Twitter has its #FollowFriday, so today I thought I would introduce you to two people whose work I admire. First up, Cathleen Falsani, is someone I’ve been reading in the Chicago Sun-Times for several years. While Falsani is that paper’s religion columnist, I believe her column really transcends any one denomination. She explores a wide range of spiritual topics with a sense of curiosity that everyone can relate to.
Last year, she traveled to Africa where she met a 10 year-old boy named Vasco, an AIDS orphan with a hole in his heart. She managed to set up a trip for Vasco to come to Chicago to get medical treatment for his heart. She detailed that story in the paper and on her blog.
She has also written several books including The God Factor and Sin Boldly: A Field Guide to Grace. If you are into books by Anne Lamott, I’d be willing to bet that you will enjoy those two books. Falsani is described on the book jacket of The God Factor as someone who “has always been interested in discovering God in the places where people say God isn’t supposed to be.”
I’ve read The God Factor and found it interesting and very enjoyable as she interviews many notable public figures about their beliefs including then-Senator Barack Obama, Hugh Hefner, Anne Rice, former Cub (and current Cincinnati Red) manager Dusty Baker and many more. But perhaps one of the most interesting figures she features is U2 singer Bono, whose father grew up Roman Catholic and mother grew up Protestant.
She recently released her third, and most anticipated book (by me): The Dude Abides: The Gospel According to the Coen Brothers. To read the first chapter of the book, click here.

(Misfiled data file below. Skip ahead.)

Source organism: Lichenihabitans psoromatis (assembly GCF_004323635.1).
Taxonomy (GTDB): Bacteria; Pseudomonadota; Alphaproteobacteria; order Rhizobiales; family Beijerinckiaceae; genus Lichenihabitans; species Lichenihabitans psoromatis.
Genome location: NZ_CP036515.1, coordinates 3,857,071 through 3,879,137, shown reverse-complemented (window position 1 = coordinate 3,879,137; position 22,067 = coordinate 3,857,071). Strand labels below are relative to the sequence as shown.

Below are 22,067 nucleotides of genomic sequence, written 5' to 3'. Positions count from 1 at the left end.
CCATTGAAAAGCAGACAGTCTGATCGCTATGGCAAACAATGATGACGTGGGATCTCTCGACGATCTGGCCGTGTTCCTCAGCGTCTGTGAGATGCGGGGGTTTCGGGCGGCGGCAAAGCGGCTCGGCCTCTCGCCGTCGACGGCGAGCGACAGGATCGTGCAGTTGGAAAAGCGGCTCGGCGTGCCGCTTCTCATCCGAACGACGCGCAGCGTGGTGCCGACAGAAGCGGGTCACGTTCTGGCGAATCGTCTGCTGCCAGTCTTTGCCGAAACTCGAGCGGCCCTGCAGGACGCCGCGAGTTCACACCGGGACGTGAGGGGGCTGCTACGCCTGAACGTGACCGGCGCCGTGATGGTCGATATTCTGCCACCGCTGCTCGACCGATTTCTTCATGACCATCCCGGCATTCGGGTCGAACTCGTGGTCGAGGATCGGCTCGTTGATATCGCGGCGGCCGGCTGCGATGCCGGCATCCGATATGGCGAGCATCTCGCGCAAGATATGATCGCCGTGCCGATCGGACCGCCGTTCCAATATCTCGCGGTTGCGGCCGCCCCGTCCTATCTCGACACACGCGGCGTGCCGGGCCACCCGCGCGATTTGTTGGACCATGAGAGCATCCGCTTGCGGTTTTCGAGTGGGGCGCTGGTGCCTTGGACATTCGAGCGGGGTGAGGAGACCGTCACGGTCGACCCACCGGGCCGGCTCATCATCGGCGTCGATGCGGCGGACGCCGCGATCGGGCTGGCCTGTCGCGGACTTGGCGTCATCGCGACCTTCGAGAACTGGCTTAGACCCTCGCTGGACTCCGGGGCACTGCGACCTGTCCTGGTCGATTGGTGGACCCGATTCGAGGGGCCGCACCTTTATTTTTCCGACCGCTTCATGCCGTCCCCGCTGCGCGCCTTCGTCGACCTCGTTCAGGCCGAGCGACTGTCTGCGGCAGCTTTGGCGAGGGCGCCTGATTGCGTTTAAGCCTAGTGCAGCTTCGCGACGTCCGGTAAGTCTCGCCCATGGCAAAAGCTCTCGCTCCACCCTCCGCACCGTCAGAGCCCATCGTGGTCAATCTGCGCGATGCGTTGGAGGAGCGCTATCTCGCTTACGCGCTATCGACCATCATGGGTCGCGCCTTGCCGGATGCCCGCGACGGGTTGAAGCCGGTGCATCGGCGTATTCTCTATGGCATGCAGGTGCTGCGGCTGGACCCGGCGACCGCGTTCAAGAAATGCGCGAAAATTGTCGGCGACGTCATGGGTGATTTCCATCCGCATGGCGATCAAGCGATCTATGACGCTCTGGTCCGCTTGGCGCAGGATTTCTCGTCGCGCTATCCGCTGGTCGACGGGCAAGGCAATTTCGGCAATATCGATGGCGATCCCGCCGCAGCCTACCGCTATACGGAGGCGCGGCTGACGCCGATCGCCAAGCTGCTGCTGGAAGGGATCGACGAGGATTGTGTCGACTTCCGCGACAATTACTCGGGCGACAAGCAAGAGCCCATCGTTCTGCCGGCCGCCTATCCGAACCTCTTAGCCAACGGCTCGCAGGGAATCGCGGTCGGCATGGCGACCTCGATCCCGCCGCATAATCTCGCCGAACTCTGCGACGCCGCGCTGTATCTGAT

I am less familiar (but just as impressed) with Krista Trippett, who is the host of NPR’s Speaking of Faith (now called On Being). The program began as a feature in 2000 and a weekly program in 2003. I always seem to be driving somewhere in my car when her show comes on and I’m always sucked into its stories and features. The NPR website describes her show as a “program about religion, meaning, ethics and ideas.” I would also describe it as a spiritual version of This American Life.
I was especially fascinated (and enlightened) with a recent program about yoga and meditation. Other recent shows have explored Islam and the holiday of Ramadan, the ethics of African aid, and the spirituality of fishing. You can listen to podcasts of her shows at On Being.
Like Falsani, Krista Tippett has a book out and it is titled (coincidentally) Speaking of Faith. I have not read it, but Dr. Khaled Abou El Fadl (professor of Law at UCLA) says this on its back cover, “Speaking of Faith is of monumental importance and a source of light in a day and age when the darkness of intolerance, ignorance and hate blinds humanity from itself.”
I invite you to visit Kathleen Falsani and Krista Tippett for some enlightening exploration of spirituality. Have a great weekend!